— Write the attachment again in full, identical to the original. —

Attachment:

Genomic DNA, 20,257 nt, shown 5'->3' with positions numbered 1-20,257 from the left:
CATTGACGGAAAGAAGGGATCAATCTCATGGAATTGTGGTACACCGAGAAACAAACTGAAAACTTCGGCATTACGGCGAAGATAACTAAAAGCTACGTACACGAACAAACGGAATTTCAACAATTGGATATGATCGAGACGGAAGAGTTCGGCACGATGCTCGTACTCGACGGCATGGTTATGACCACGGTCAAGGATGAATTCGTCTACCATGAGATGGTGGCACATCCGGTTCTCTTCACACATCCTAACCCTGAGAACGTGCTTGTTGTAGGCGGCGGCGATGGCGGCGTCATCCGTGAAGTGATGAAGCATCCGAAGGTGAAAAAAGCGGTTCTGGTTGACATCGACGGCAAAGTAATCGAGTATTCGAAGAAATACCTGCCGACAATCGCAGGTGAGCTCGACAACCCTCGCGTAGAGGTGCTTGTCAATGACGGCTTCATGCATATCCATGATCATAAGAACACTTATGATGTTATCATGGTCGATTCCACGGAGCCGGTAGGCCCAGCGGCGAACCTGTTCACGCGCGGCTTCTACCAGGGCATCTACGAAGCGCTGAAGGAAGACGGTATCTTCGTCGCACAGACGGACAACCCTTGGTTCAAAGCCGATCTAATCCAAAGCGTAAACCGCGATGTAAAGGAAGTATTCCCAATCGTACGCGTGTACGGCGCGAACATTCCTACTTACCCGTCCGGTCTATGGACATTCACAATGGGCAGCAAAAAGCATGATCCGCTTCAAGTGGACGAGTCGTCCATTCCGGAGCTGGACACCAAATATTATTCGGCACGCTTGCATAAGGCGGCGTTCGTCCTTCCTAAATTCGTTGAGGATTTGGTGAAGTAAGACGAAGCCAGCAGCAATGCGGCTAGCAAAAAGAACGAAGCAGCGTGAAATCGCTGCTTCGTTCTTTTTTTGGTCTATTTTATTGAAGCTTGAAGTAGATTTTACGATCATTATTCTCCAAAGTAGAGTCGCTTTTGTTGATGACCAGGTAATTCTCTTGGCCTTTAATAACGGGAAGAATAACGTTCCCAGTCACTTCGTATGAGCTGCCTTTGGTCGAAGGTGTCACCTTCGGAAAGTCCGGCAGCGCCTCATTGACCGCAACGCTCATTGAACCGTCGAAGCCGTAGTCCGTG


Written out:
Genomic DNA, 20,257 nt, shown 5'->3' with positions numbered 1-20,257 from the left:
CATTGACGGAAAGAAGGGATCAATCTCATGGAATTGTGGTACACCGAGAAACAAACTGAAAACTTCGGCATTACGGCGAAGATAACTAAAAGCTACGTACACGAACAAACGGAATTTCAACAATTGGATATGATCGAGACGGAAGAGTTCGGCACGATGCTCGTACTCGACGGCATGGTTATGACCACGGTCAAGGATGAATTCGTCTACCATGAGATGGTGGCACATCCGGTTCTCTTCACACATCCTAACCCTGAGAACGTGCTTGTTGTAGGCGGCGGCGATGGCGGCGTCATCCGTGAAGTGATGAAGCATCCGAAGGTGAAAAAAGCGGTTCTGGTTGACATCGACGGCAAAGTAATCGAGTATTCGAAGAAATACCTGCCGACAATCGCAGGTGAGCTCGACAACCCTCGCGTAGAGGTGCTTGTCAATGACGGCTTCATGCATATCCATGATCATAAGAACACTTATGATGTTATCATGGTCGATTCCACGGAGCCGGTAGGCCCAGCGGCGAACCTGTTCACGCGCGGCTTCTACCAGGGCATCTACGAAGCGCTGAAGGAAGACGGTATCTTCGTCGCACAGACGGACAACCCTTGGTTCAAAGCCGATCTAATCCAAAGCGTAAACCGCGATGTAAAGGAAGTATTCCCAATCGTACGCGTGTACGGCGCGAACATTCCTACTTACCCGTCCGGTCTATGGACATTCACAATGGGCAGCAAAAAGCATGATCCGCTTCAAGTGGACGAGTCGTCCATTCCGGAGCTGGACACCAAATATTATTCGGCACGCTTGCATAAGGCGGCGTTCGTCCTTCCTAAATTCGTTGAGGATTTGGTGAAGTAAGACGAAGCCAGCAGCAATGCGGCTAGCAAAAAGAACGAAGCAGCGTGAAATCGCTGCTTCGTTCTTTTTTTGGTCTATTTTATTGAAGCTTGAAGTAGATTTTACGATCATTATTCTCCAAAGTAGAGTCGCTTTTGTTGATGACCAGGTAATTCTCTTGGCCTTTAATAACGGGAAGAATAACGTTCCCAGTCACTTCGTATGAGCTGCCTTTGGTCGAAGGTGTCACCTTCGGAAAGTCCGGCAGCGCCTCATTGACCGCAACGCTCATTGAACCGTCGAAGCCGTAGTCCGTG